Want a free pergola plan? We’ll email it to you. Click here.
One of the original uses of a pergola historically has been as an arbor or as a structure connecting walkways covered in vines (known as pergola vines). These often provided a connecting link between the many sections of large garden estates. This vine-covered pergola is a classic example of the Old World version. Another traditional method is having vines for trellises.
The posts are set in brick lined bases and support beams that are then connected with joists and laths provide dappled shade and the perfect foundation for the plants growing around it. The treated wood is stained to give it a natural, weathered look. It creates a very romantic and elegant look to this walking path, as you can see in the pergola picture provided above.
Most pergolas wont look quite this fancy. Rafter and beam overhangs are normally much smaller, though these longer extensions are certainly an option even for a basic backyard pergola. Care would need to be taken when measuring the pieces to make sure the extended overhang doesn’t obstruct any other views or get too close to trees or other parts of the house. Also, spans that are too long can sag so beams any longer than sixteen feet end to end should be supported by more than two posts.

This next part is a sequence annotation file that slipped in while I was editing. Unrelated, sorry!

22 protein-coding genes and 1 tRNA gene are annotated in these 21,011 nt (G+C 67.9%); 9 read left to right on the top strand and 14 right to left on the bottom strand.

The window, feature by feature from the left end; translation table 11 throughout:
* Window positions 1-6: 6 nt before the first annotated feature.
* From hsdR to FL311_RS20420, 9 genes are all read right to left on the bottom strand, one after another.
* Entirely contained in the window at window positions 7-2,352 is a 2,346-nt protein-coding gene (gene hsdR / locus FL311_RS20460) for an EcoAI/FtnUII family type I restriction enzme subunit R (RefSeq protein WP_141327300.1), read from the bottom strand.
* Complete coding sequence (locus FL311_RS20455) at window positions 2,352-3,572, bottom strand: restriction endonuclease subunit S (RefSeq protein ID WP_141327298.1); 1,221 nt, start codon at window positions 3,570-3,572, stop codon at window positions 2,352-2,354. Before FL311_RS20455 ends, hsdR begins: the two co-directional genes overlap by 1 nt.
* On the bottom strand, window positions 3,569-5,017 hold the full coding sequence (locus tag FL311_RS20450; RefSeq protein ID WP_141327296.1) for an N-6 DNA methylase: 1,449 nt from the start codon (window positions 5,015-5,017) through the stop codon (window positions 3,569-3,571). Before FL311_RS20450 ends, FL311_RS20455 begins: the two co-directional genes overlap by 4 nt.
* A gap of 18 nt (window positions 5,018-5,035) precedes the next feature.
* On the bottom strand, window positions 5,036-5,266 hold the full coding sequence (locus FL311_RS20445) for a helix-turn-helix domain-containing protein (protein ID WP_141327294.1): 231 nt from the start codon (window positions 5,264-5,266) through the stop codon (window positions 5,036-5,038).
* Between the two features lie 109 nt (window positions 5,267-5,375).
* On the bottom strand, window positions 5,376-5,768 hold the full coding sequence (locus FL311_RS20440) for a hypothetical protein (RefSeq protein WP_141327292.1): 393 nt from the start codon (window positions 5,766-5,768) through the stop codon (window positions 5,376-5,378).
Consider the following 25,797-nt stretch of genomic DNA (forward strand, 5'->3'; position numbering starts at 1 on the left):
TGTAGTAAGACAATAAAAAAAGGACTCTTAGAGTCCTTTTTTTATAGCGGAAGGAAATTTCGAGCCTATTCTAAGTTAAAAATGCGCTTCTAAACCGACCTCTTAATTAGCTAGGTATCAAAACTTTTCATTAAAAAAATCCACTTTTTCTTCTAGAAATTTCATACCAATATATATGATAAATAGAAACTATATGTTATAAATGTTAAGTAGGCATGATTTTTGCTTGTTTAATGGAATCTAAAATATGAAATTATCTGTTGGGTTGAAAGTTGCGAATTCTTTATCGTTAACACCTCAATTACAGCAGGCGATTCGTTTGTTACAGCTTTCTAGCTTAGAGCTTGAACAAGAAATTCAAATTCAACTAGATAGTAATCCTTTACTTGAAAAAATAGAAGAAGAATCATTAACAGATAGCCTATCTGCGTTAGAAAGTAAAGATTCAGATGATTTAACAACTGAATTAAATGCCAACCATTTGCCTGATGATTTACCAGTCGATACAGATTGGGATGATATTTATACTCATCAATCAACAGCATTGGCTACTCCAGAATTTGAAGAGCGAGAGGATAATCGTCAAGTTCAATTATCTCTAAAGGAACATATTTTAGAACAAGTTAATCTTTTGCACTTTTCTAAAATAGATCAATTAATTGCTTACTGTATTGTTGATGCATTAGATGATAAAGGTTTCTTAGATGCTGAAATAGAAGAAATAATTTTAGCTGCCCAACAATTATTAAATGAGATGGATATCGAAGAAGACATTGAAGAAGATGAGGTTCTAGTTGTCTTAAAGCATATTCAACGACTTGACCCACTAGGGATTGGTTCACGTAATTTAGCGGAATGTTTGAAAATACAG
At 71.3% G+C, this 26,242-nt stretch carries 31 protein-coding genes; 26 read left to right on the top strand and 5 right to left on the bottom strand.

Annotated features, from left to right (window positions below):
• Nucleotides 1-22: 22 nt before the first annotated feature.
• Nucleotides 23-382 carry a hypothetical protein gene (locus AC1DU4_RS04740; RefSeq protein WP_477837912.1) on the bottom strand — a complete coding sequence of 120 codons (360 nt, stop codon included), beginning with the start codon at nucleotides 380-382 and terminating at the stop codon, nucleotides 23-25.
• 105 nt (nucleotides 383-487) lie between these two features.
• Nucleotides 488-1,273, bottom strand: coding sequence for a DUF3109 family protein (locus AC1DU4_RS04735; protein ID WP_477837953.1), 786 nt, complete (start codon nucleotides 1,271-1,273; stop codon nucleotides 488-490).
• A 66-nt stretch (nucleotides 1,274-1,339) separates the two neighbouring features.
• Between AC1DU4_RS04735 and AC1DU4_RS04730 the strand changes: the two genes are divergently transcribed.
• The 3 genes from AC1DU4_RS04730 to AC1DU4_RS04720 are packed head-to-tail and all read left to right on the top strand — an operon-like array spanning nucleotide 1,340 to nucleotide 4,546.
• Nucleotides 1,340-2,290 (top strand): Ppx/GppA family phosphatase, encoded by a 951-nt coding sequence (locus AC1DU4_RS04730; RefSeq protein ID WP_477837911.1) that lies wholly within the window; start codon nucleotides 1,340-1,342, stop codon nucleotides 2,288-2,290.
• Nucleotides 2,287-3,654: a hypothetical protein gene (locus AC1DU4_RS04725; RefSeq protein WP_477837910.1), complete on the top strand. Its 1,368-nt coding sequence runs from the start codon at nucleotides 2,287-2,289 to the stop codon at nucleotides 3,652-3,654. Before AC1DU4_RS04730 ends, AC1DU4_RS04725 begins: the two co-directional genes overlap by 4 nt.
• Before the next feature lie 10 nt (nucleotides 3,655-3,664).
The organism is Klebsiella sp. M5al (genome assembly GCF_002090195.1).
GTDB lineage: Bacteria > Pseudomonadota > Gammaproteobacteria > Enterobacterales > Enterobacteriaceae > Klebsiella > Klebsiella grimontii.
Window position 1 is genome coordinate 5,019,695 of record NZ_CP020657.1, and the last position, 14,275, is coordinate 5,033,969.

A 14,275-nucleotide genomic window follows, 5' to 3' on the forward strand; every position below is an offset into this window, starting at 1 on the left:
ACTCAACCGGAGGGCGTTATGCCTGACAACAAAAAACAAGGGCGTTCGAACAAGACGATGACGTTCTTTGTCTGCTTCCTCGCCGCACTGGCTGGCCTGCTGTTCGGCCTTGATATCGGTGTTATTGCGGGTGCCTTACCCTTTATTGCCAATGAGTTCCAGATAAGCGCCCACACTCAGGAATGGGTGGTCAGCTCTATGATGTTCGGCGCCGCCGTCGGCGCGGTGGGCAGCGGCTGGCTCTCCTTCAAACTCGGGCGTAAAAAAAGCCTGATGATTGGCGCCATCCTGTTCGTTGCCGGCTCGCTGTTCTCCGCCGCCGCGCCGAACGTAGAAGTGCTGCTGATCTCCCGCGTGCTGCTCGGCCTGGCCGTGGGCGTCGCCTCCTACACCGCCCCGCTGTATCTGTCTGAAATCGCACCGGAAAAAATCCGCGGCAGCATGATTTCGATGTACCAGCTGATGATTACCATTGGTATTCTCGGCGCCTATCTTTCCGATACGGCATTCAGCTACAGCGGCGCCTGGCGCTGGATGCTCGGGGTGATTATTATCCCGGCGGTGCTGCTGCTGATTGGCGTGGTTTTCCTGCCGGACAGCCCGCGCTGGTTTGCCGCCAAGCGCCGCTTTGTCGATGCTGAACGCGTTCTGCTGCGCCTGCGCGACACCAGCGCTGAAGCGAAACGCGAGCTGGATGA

Join 500 homeowners and receive our lesson plan on preparing to build your own pergola. Please sign up with your email on the banner above or in the box below and take our survey.
Your responses help us to build our site. In return, you will receive a free pergola plan and also be enrolled to receive a 3 week Pergola Building e-Course that will teach you everything to get you started on your own DIY pergola project.
If you’ve decided that you really want to add a pergola to your property, then your next step is to check out our Guide to Building a Pergola in One Weekend.